Prime Minister, Roosevelt Skerrit, has once again stressed the impact of global economic challenges on Dominica ahead of Budget Day on Friday.
He told a gathering of musicians on Wednesday evening that Dominica will continue to feel the impact for another five to seven years.
“And of course you are putting a budget together in the context of the present global situation,” he noted. “The financial crisis which hit the world in 2008 is still with us and going to be with us in the next five, six seven years, in my own personal view.”
He noted that challenges confronting the European Union, the United States and the rest of the Caribbean are not going to disappear.
He pointed out that many Caribbean countries have adjustment programs in place in light of the challenges.
“Most countries in the Caribbean have some kind of structural adjustment program, from Jamaica down to Suriname,” the Prime Minister said. “Those who do not have with the IMF have their own internal homegrown structural adjustment program, slashing expenditure dramatically because revenue has dropped, they are unable to implement capital projects because they do not have access to the money.”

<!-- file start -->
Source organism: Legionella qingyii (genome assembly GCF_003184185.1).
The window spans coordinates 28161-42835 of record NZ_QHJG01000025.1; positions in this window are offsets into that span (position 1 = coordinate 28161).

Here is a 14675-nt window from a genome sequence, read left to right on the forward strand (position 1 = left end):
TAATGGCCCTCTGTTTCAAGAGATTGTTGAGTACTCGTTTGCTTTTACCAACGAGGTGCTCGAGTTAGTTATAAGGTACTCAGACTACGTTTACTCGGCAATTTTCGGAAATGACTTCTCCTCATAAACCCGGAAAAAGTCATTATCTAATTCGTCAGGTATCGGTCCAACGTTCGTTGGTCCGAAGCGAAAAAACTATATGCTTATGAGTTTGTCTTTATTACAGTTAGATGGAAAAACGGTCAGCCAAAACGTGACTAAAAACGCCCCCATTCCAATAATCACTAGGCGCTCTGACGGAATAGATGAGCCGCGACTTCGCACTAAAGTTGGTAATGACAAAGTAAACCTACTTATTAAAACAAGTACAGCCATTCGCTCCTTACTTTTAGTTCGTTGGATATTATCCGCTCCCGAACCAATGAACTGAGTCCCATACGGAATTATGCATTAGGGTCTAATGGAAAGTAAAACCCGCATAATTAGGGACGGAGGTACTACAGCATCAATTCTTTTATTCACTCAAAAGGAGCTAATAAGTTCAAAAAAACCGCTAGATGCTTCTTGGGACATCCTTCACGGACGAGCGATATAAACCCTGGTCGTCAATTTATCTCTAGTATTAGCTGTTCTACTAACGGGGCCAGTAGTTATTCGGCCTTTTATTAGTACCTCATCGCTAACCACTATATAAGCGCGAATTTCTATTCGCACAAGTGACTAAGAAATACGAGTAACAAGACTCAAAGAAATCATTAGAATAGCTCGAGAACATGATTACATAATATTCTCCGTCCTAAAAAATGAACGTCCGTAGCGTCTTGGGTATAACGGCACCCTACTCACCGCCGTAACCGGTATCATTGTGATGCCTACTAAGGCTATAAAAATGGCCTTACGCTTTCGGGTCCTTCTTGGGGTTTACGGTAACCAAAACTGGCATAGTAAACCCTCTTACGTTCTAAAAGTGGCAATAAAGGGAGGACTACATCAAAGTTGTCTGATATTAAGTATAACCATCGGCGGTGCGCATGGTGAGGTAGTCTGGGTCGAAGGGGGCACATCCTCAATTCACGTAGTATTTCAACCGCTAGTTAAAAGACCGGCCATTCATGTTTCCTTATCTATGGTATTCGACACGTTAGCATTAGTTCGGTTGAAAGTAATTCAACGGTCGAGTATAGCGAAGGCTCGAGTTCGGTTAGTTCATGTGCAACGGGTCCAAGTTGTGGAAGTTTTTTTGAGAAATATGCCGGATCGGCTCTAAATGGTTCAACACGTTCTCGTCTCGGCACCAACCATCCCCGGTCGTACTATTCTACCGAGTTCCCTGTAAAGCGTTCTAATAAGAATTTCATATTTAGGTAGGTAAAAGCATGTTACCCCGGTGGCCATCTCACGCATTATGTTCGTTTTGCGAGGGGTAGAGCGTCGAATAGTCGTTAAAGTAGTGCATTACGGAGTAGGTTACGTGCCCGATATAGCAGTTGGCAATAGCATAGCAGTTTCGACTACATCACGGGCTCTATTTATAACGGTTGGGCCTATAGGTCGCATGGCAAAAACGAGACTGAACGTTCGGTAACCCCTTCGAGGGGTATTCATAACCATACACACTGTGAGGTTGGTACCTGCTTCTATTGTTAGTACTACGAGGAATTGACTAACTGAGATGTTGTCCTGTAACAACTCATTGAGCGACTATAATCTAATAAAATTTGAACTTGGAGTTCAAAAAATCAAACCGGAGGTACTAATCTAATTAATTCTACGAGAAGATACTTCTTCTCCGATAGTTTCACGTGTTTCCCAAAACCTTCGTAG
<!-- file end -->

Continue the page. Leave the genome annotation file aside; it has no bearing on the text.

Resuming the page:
He said in many countries the revenue generated is not enough to take care of the services which the state has to provide and he pointed to Spain where he said unemployment among young people is 50 percent.
“And that is a developed country in the European Union,” he remarked.
Skerrit also noted that in an economy like Dominica’s with limited fiscal space, there are many needs and challenges and questioned how scarce resources are shared in responding to different groups with different interests in society.
“Farmers have interests, fishermen, tourism people, the social groups, the NGO, civil society and not to mention the various government departments which made requests to the minister of finance to include things in the budget …,” he stated.
The budget for the new financial year will be presented in parliament on Friday morning